An opening act for the American jazz pioneer is unnecessary, though Herbie Hancock isn’t received sans introduction. Drummer Trevor Lawrence Jr. takes to his elevated kit and begins the show with a showcase of his rhythmic talents. Bassist James Genus is next to take stage and add his signature funky bass lines, and to the delight of the audience, the man of the hour is not far behind.
This is a privilege, and the crowd is well aware. Hancock’s ensemble is short keyboardist Greg Philinganes and vocalist Kristina Train has yet to take stage, but at this moment, the music universe aligned.
You’d think that on this – his 50th year in the business – the pianist would be, if only slightly, rough around the edges… Au contraire.
Hancock strolls casually on stage wearing a pink polo and dark denim jacket, both collars popped. He takes in all the wild applause before his sits, cornered by a sleek grand piano and his synthesizer. From there, the trio move straight into a crisp sounding rendition of ‘Chameleon’ that floats effortlessly between the song’s signature melodies and those you never see coming. As Lisa Simpson says, ‘you have to listen to the notes he’s not playing.’ Sure, it’s easy to understand why contemporary jazz confuses the hell out of most people, but Hancock’s signature style is his spontaneity – this is the jazz virtuoso at his finest.
The song’s epic, near 20 minute round up is greeted with more eager applause and Train finally takes the stage to lull the crowd with a change of pace. She’s brought on to sing Hancock’s rendition of John Lennon’s ‘Imagine’ – a track off his ambitious album ‘The Imagine Project’ with covers by the likes of Pink, Seal, India Arie and Jeff Beck on the recording. There is a soulful power to Train’s vocals that intrigues, however, and we don’t miss her lack of celebrity.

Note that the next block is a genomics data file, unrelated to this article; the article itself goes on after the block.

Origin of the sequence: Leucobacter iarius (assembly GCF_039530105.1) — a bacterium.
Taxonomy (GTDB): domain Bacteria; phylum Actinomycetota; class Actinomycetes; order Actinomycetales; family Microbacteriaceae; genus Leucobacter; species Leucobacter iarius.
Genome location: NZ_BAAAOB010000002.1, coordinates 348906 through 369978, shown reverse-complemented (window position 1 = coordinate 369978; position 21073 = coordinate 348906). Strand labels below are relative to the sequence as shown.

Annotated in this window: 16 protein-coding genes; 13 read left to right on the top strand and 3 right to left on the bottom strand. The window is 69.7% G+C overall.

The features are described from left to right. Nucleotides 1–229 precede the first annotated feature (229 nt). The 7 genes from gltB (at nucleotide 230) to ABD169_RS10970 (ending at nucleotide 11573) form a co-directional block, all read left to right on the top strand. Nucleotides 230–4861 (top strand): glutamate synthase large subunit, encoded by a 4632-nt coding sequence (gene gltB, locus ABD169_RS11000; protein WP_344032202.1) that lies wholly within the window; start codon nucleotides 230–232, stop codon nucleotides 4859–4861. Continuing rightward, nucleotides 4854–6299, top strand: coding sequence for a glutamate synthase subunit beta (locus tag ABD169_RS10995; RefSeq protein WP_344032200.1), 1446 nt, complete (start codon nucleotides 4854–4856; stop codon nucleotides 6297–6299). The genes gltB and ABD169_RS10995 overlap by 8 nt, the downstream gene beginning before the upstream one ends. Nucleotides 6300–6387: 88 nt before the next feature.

Train leaves the stage as the trio revisit and alter Hancock classics ‘Actual Proof’ and ‘Canteloupe Island’ in a similar improvised fashion, and she returns to cover more songs off his latest album – Bob Marley‘s ‘Exodus’ and Bob Dylan’s ‘The Times, They Are A Changing’ – covered by K Naan, Los Lobos, The Chieftains and Lisa Hannigan on the album. Hancock himself is the first to admit that collaborating with so many vocalists presents a challenge while touring, but he remedies the problem with his soft sense of humor and syncs the vocal tracks up with the music via computer. ‘It’s 2011,’ he explains. ‘The technology is here so we may as well use it.’
The climax of the performance comes when the surprisingly young-blooded 71 year-old takes down his keytar from off its stand. The instrument must have baffled most serious pianists at the time of its invention, but Hancock handles it like an old, loyal friend. He owns the keytar, literally and figuratively. It’s an instrument that doesn’t seem cool until it’s in his hands.
Finally, the quartet finish what seemed like a 2 and a half hour jam session between friends to a standing ovation. The audience is left humming in their absence. Like a mirage, the best shows always leave you wondering if they even happened. This was a once-in-a-lifetime opportunity, a Herbie Hancock master class that blew all expectation clear out of the stratosphere.
– Cayce Hill